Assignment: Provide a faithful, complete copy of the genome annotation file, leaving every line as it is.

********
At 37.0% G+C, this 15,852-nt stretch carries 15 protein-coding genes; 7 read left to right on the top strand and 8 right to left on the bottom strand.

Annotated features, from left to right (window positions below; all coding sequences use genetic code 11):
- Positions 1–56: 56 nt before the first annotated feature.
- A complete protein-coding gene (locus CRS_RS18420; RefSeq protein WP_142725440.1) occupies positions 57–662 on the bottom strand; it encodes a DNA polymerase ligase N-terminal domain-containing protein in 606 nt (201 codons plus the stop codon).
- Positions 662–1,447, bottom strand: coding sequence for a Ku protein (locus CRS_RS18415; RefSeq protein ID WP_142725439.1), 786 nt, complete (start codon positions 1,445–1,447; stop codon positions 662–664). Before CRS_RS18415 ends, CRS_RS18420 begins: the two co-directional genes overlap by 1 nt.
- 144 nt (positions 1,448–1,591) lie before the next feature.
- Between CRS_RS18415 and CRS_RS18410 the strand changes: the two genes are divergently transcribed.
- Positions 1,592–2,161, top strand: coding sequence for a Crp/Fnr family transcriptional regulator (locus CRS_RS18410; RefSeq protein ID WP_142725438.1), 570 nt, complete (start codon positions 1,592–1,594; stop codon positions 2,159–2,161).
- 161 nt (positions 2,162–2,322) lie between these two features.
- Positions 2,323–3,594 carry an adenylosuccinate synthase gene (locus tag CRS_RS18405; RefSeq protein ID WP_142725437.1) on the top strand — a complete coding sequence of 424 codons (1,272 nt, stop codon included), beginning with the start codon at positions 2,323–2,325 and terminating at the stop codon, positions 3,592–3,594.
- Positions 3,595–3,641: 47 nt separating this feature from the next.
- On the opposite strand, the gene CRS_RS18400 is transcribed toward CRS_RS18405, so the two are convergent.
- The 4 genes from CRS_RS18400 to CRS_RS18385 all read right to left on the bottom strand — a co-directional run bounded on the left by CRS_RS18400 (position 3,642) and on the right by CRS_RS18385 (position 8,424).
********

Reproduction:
At 37.0% G+C, this 15,852-nt stretch carries 15 protein-coding genes; 7 read left to right on the top strand and 8 right to left on the bottom strand.

Annotated features, from left to right (window positions below; all coding sequences use genetic code 11):
- Positions 1–56: 56 nt before the first annotated feature.
- A complete protein-coding gene (locus CRS_RS18420; RefSeq protein WP_142725440.1) occupies positions 57–662 on the bottom strand; it encodes a DNA polymerase ligase N-terminal domain-containing protein in 606 nt (201 codons plus the stop codon).
- Positions 662–1,447, bottom strand: coding sequence for a Ku protein (locus CRS_RS18415; RefSeq protein ID WP_142725439.1), 786 nt, complete (start codon positions 1,445–1,447; stop codon positions 662–664). Before CRS_RS18415 ends, CRS_RS18420 begins: the two co-directional genes overlap by 1 nt.
- 144 nt (positions 1,448–1,591) lie before the next feature.
- Between CRS_RS18415 and CRS_RS18410 the strand changes: the two genes are divergently transcribed.
- Positions 1,592–2,161, top strand: coding sequence for a Crp/Fnr family transcriptional regulator (locus CRS_RS18410; RefSeq protein ID WP_142725438.1), 570 nt, complete (start codon positions 1,592–1,594; stop codon positions 2,159–2,161).
- 161 nt (positions 2,162–2,322) lie between these two features.
- Positions 2,323–3,594 carry an adenylosuccinate synthase gene (locus tag CRS_RS18405; RefSeq protein ID WP_142725437.1) on the top strand — a complete coding sequence of 424 codons (1,272 nt, stop codon included), beginning with the start codon at positions 2,323–2,325 and terminating at the stop codon, positions 3,592–3,594.
- Positions 3,595–3,641: 47 nt separating this feature from the next.
- On the opposite strand, the gene CRS_RS18400 is transcribed toward CRS_RS18405, so the two are convergent.
- The 4 genes from CRS_RS18400 to CRS_RS18385 all read right to left on the bottom strand — a co-directional run bounded on the left by CRS_RS18400 (position 3,642) and on the right by CRS_RS18385 (position 8,424).